One of the promises of Creative Commons is the idea that all sorts of works – writing, photography, other visual arts – can be made more accessible via a workaround to state-based copyright law (here in the US, copyright attaches automatically to virtually any independent work of expression – this blog post, your cat photos, my son’s CreepyPasta entries – you name it).
It’s a good idea; the uncertainty of copyright makes it harder to share things than it should be. For example, let’s say I found a photo online that I wanted to use on my blog. I could try and contact the photographer and get permission to use it, but that’s an uncertain process at best. It will take an indeterminate amount of time, with no guarantee that I will get an OK – or even any response at all. So I’ll move on to a less-ideal choice of photoillustration, or go with no photo at all.
Creative Commons is designed to solve that sort of problem. If the photographer assigns a Creative Commons license to the photo, I should have all the information I need from the license to know whether I can freely share it on my blog and what conditions, if any, apply (for example, attribution, restrictions on derivative works, etc.).
In practice, however, Creative Commons doesn’t work as well as it could. There are a number of different license types, with different conditions and limitations on use. And as Glyn Moody at Techdirt points out, license types can be freely changed by the creator of the work, leaving a previously-permitted use twisting in the wind (although CC licenses are non-revocable, it can be difficult to prove that use was under a previous license).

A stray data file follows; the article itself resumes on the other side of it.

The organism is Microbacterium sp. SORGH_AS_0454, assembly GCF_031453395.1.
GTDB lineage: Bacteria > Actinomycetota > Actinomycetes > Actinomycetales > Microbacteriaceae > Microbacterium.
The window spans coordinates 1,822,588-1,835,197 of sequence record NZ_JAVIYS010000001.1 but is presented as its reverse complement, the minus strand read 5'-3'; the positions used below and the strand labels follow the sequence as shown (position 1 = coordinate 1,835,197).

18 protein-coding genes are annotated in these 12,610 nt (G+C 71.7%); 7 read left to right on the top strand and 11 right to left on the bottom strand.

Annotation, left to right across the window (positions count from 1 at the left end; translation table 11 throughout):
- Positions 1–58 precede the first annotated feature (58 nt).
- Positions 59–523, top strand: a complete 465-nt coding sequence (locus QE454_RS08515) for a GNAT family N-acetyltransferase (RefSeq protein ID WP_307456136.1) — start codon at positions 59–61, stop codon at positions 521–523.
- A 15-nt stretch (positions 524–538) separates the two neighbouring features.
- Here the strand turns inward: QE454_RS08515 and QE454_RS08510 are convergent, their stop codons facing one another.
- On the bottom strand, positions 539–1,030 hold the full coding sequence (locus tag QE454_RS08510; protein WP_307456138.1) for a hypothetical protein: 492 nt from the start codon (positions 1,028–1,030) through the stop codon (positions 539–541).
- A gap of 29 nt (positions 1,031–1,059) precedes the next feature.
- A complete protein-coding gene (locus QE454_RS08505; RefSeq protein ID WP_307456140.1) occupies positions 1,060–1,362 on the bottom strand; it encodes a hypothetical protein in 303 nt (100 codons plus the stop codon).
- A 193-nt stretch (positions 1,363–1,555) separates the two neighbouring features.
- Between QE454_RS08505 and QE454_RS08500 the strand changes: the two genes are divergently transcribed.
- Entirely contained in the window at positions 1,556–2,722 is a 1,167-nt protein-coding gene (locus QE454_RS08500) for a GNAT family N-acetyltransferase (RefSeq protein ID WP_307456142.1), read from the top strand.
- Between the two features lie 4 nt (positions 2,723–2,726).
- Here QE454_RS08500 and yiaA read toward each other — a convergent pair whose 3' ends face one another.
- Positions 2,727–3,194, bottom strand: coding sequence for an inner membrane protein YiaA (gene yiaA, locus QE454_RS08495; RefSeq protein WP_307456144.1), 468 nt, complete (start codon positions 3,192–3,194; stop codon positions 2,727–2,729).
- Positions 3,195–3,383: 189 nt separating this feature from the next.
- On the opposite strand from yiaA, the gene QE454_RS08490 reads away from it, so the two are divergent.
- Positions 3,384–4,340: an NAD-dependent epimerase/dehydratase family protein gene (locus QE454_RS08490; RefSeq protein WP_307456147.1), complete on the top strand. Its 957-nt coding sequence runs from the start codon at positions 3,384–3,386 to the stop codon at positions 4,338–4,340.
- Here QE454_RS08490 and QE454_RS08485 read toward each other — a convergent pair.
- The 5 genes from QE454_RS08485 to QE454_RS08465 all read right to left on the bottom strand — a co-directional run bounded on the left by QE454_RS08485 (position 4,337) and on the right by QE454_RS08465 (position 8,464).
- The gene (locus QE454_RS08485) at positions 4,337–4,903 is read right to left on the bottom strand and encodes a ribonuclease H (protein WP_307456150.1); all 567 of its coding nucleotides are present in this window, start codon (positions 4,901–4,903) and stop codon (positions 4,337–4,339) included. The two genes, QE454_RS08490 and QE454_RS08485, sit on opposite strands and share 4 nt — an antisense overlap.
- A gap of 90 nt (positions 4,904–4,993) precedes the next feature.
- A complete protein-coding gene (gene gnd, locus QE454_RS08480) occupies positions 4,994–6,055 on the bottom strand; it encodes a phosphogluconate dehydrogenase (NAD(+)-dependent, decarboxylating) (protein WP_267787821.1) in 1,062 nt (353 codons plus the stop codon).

The biggest problem, however, is the fact that many Creative Commons licenses have limitations to noncommercial uses.
Why is this a problem? Because very, very people actually understand what this means. Even most attorneys don’t understand what “noncommercial” means. And this leads not only to hurt feelings (and more restrictive licenses) when a use is made that the creator doesn’t care for, but also a lot of uncertainty among those who would otherwise use the work.
Back to my example of clipping a Creative Commons-licensed photo for a blog. Let’s say the license is “CC BY-NC” – a widely used license permitting sharing (with attribution) and derivative works but restricting commercial use. Well, no problem – my blog is noncommercial, right? But what if my blog has advertising? What if it has a Cafepress store, Amazon widget, or some other form of merchandising?
What if I’m writing for the New York Times?
The answer is that – in the U.S. at least – none of these examples represent commercial use. The fact that a publisher has a commercial motive does not mean that everything published is likewise commercial. “Commercial” means that the work itself is resold or incorporated into something that is for sale (although there are plenty of exceptions even then, starting with fair use). This is a basic legal principle, and it’s been reinforced time and time again. See, for example, the Dex Media v. City of Seattle case I wrote about earlier. Or the Browne v. Avvo suit filed by an attorney upset over his rating right after Avvo launched in 2007. Or the latest Lindsay Lohan lunacy, involving a suit (tossed yesterday) over a reference to the troubled actress in a Pitbull song (“locked up like Lindsay Lohan”).
The fact that this principle has to be so often reinforced shows how lacking in fluency many are when it comes to the distinction between the commercial interests of a publisher and the noncommercial nature of that which is published. And based on my anecdotal reading around this issue (and talking with many, many attorneys confused about this point), more people than not believe that “noncommercial” means that the work in question will only be used by a noncommercial entity.
So the CC BY-NC license is a half-measure that probably leaves few really satisfied. I suspect all would be better off choosing either to stick with full copyright protection (if the thought of having your work published in for-profit media offends) or go with a wide open CC BY license – or even renounce all copyright protection entirely with a CC0 license. Creative Commons should also consider providing more guidance around exactly what “noncommercial” means – and what it doesn’t mean.